Posted by Sara Devoe, GD Managing Editor for 9.1
When writing fiction, we travel into a world with no limits. The writer is both the navigator and the passenger on a journey to which they may or may not know the destination. This destination most always, though, starts with a character. Most writers of fiction, including professor Rachel Hall with whom I took a workshop focusing specifically on writing characters with, will tell you that plot comes from characterization. A character must want something in order for there to be a story. But this raises the question–how does one go about writing a character? Sometimes, we can mine our lives for characters, but other times, the story calls for a character who is unlike us or who has experienced different things than we have.
This is a question that writers of fiction struggle to answer. The short answer is that as writers, most of us implement some part of ourselves into our characters. Albert Camus says, “Fiction is a lie through which we get the truth.” As a writer of fiction myself, I’ve found even when I write through perspectives that I’ve never experienced, I find I still see myself in these characters. Though as a White, cisgendered woman in her twenties of the LGBTQ+ community, these are the experiences that I mostly radiate towards when writing characters. But is there a limit to how far you can go with imagining someone else’s experiences as a writer?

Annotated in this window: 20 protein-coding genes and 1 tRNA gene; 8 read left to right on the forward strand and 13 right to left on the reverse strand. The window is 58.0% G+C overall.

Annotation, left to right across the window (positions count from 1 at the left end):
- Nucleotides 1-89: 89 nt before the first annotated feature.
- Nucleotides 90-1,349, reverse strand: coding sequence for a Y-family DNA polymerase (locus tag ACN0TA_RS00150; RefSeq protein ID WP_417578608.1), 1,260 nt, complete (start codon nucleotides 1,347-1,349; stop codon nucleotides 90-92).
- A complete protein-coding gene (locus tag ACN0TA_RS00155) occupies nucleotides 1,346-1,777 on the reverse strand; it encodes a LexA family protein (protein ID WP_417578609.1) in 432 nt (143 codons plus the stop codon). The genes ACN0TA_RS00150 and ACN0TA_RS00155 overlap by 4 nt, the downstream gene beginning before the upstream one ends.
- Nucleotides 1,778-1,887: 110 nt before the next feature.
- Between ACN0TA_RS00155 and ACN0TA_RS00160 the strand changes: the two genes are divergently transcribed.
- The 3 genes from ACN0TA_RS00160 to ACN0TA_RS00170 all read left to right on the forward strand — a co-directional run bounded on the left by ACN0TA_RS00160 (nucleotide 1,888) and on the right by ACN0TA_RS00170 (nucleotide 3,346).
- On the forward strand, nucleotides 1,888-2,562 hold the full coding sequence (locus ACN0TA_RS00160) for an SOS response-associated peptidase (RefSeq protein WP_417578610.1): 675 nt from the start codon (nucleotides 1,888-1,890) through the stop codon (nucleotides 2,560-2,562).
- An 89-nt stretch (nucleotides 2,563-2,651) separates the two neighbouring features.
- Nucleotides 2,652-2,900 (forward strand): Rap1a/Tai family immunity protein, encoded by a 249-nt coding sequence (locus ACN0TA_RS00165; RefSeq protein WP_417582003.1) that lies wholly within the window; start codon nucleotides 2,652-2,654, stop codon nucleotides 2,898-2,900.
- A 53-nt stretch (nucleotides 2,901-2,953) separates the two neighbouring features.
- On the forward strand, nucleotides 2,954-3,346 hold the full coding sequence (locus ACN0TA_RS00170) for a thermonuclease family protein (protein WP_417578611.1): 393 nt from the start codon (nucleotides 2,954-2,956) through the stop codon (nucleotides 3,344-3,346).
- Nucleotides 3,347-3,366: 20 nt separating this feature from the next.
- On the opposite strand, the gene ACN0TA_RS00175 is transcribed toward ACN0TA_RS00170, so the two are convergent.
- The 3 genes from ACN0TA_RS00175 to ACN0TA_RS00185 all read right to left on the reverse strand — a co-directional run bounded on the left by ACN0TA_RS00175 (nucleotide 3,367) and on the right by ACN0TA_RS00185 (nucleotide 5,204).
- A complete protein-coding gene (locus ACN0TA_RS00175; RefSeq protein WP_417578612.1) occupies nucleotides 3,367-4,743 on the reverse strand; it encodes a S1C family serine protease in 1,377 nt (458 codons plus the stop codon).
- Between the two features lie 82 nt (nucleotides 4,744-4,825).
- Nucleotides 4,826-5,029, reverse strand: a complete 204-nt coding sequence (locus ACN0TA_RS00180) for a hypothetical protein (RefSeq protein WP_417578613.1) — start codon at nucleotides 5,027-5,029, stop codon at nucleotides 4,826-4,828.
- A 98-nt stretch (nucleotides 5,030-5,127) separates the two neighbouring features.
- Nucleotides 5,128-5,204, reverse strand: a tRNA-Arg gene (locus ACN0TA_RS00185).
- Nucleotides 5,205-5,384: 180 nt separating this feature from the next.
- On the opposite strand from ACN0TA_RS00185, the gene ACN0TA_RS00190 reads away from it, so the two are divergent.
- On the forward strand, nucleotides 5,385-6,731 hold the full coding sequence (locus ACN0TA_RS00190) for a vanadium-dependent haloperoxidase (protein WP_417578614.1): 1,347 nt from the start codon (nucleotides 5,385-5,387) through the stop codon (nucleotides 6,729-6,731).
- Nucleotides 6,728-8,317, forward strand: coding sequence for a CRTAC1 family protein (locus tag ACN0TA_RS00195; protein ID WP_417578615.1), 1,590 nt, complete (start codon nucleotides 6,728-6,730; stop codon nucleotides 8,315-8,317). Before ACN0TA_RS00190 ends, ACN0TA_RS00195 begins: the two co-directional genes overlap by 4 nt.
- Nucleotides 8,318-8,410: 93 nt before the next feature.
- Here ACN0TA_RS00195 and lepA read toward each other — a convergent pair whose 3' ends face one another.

I asked several professors and fellow students in the creative writing track at SUNY Geneseo to get their input on how they go about writing characters they don’t identify with, from characters of a different gender to characters of a different race. Sabrina Gencarelli, a senior Creative Writing major, says “…it’s important to ask permission…Even when I’ve written from the point of view of a futon that saw me and my best friends interacting it was making the people around me into characters as I recall them and events that I remember experiencing. Getting permission and maybe even asking for recall are good ways to go about that.” Kat Johnson, a SUNY Geneseo poet, says “I am comfortable writing in my own voice. However, in times when I have tried to write from the perspective of someone whose experience is not directly my own, I have been extremely careful not to overstep.” I found these takes on the topic incredibly insightful and agree that it is very important to not overstep when writing experiences that are not your own. But what draws the line between stepping into another person’s perspective and overstepping?
I also asked Professor Jess Fenn for their take on writing about characters who have experiences Jess hasn’t lived, to which they said, “I try to check my intention when I’m writing from a perspective that’s not mine,” Jess said. “The colonizing imagination of ‘I can write whoever I want,’ when unexamined, is going to reproduce harmful power dynamics.” What I’ve gathered from these perspectives is that it’s important to ask yourself questions before you start writing. For instance: What is your intention in writing this character this way? Are you being racially, ethically, and morally cautious? Author Alexander Chee wrote an article for Vulture on what questions specifically to ask when writing from an identity other than your own. One of the questions Chee asks is “Do you read writers from this community?” I find this to be crucial in writing characters of a community other than your own.
While some of these questions we need to ask aren’t always easy to answer, it is incredibly important to ask them and to write with care. It is often recommended to hire a “sensitivity reader,” or someone shares a similar experience to the manuscript being examined. Most importantly, writers should use outside resources before publishing works on experiences they haven’t lived.